Flop in the Bayou: Vandy crushed in Independence Bowl

Vanderbilt on offense in 3rd quarter of Independence Bowl. (photo: Amanda Ledbetter)

Vanderbilt on offense in 3rd quarter of Independence Bowl. (photo: Amanda Ledbetter)

SHREVEPORT, La.–It was a case of everything that could go wrong did go wrong for the Vanderbilt Commodores as they closed out the 2016 season with a disappointing 41-17 loss to the North Carolina State Wolfpack in the Camping World Independence Bowl.

It was a struggle from the get-go on a gray Monday afternoon the day after Christmas. From the start of the game, every pass Kyle Shurmur threw was just a little off. Every decision was just a little slow. Every protection was just a little late. Every defensive call was just a little wrong. Every tackle was just a little weak. Every coaching adjustment was just a little misjudged. All of these little things quickly added up to a big loss for Vanderbilt. It was definitely just one of those days.

Off his magnificent closing two games, Shurmur’s 19-for-46 performance in this game was shocking to say the least. He rarely had time to throw, but he rarely stood strong in the pocket either. It was a disastrous regression by Shurmur who must regroup in the offseason. The truth is in the middle for sure, not as great as against Ole Miss and Tennessee, but not as awful as in this game. Ralph Webb did all he could going for 111 on 21 carries, but it was not nearly enough.

Vandy managed barely more than half what they earned against UT, only 314 total yards. N.C. State stopped themselves early either through poor execution or poor play calling, and Vandy did lead 3-0 after one. But then the roof caved in. Tommy Openshaw missed a 28-yard FG attempt in the second quarter that would have gotten them within 7-6, and the avalanche ensued. Sandwiched around halftime the ‘Pack ran off 28 straight, and the ‘Dores were finished.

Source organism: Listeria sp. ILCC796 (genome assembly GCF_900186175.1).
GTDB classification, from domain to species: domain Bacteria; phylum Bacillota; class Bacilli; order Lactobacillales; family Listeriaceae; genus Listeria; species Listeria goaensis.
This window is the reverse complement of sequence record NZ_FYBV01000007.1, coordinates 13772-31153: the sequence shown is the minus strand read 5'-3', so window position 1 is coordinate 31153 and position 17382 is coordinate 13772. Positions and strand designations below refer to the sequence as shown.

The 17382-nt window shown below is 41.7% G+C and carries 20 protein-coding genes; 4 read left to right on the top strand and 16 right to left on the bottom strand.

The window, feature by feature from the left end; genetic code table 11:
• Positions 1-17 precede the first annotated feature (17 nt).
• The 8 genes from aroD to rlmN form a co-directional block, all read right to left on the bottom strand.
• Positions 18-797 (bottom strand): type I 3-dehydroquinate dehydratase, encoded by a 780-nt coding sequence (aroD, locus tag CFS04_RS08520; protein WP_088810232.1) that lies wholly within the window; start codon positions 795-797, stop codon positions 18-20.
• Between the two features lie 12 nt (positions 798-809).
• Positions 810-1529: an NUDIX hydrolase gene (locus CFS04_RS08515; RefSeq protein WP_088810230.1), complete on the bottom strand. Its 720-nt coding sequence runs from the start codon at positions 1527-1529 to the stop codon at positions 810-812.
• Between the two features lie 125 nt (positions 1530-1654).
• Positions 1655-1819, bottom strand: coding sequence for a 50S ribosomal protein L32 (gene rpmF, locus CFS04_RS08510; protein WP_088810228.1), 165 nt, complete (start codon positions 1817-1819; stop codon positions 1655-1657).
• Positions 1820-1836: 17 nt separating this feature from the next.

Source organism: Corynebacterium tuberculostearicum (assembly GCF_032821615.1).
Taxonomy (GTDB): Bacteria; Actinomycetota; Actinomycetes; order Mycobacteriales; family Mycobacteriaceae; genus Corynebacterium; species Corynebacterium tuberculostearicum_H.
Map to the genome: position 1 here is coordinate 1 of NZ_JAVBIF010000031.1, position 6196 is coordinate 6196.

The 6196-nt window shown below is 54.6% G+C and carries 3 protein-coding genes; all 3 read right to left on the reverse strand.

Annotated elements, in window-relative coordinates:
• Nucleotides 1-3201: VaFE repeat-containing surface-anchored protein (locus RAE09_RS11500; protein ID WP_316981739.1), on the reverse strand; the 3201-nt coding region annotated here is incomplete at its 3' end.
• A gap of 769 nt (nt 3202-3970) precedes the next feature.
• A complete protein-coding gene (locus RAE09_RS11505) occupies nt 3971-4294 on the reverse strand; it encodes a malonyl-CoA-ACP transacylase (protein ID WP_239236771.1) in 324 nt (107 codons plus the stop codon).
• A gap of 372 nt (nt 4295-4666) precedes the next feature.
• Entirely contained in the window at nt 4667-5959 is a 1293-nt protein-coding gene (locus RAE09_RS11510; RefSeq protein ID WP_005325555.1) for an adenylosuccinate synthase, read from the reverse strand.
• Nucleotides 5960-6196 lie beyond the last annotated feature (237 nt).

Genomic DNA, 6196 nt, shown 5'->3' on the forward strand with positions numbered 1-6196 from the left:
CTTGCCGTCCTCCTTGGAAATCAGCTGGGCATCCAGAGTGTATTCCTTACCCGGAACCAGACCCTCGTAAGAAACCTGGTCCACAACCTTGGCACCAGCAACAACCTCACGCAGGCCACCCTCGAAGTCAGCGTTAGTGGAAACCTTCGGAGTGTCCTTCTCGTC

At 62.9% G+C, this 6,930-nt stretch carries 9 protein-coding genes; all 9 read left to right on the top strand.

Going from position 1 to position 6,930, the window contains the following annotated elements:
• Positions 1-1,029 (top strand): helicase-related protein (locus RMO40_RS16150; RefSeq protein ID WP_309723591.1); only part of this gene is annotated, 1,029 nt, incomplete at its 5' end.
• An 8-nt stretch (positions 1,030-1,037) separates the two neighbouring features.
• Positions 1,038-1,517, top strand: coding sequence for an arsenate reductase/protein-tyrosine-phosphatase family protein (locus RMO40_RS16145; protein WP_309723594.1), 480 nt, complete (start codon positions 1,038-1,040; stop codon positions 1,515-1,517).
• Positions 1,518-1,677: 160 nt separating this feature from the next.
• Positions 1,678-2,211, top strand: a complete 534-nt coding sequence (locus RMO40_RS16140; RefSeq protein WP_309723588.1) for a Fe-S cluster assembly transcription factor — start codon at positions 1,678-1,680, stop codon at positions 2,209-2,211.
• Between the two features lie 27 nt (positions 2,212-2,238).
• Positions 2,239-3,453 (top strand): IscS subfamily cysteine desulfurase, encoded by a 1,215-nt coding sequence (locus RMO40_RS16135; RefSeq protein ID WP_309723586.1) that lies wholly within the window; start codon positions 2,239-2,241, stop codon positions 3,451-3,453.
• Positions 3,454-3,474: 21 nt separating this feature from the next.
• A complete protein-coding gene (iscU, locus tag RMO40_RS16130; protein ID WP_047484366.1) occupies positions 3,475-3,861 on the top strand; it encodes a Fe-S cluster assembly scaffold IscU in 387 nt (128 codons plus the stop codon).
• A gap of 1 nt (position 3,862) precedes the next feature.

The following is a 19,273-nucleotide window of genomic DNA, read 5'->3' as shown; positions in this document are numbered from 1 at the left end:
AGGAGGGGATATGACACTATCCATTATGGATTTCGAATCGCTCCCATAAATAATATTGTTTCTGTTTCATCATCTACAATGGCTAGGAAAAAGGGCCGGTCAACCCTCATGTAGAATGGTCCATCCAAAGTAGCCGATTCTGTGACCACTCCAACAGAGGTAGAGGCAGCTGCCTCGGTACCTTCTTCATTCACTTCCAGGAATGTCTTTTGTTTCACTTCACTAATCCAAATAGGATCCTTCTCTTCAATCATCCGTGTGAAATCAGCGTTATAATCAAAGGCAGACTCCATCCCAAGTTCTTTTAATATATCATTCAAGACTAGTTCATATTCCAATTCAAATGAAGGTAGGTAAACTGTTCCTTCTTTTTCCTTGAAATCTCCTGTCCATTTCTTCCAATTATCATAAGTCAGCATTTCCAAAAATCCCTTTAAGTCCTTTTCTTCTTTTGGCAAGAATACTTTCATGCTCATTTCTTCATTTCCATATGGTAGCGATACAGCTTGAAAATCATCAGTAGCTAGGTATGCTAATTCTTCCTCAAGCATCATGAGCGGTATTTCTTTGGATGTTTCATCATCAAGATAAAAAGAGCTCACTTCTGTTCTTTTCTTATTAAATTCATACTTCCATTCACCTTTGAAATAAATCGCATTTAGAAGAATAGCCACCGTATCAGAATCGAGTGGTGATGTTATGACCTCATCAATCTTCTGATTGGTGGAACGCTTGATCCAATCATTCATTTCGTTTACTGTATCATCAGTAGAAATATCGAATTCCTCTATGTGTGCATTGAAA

As with their season, Vanderbilt did not quit, battling back with two second half touchdown runs from Webb and Khari Blasingame to give the good crowd of Black-and-Gold faithful who made the trip some hope, as it was a 28-17 game with 10:37 still to play. But that hope died after another 16 seconds, and a 102-yard untouched sprint to the end zone by State’s Nyheim Hines on the ensuing kickoff. The rest of the game was a mere formality, a punctuation mark given by State’s Niles Clark with a final play pick-six for the closing margin.

Still it has to be considered a successful season for Vanderbilt. An opening night disappointment on a fluke field goal by South Carolina turned into a rousing three-phase blowout of Middle Tennessee the following week. A pitiful effort at Georgia Tech turned into a stirring late comeback and victory at Western Kentucky. October rolled around with consecutive one-score defeats to Florida and Kentucky leading to lessons in an upset win at Georgia and an exciting win over TSU. November delivered a heartbreaking loss at Auburn and a mistake filled defeat at Missouri, but closed as few in Vanderbilt history ever had.

Vanderbilt football in 2016 was about resilience, about youth, about growth—and it signals a bright future. As shattering a loss as this Independence Bowl was, it does not steal the shine off this season. No one could have imagined wins over Georgia, Ole Miss and Tennessee at Media Days’ time. A bowl game signals a success, as only seven teams before this one had ever achieved that. The 2017 season should be even better. It starts September 2 in Murfreesboro against Middle Tennessee. Another bowl should be on the horizon.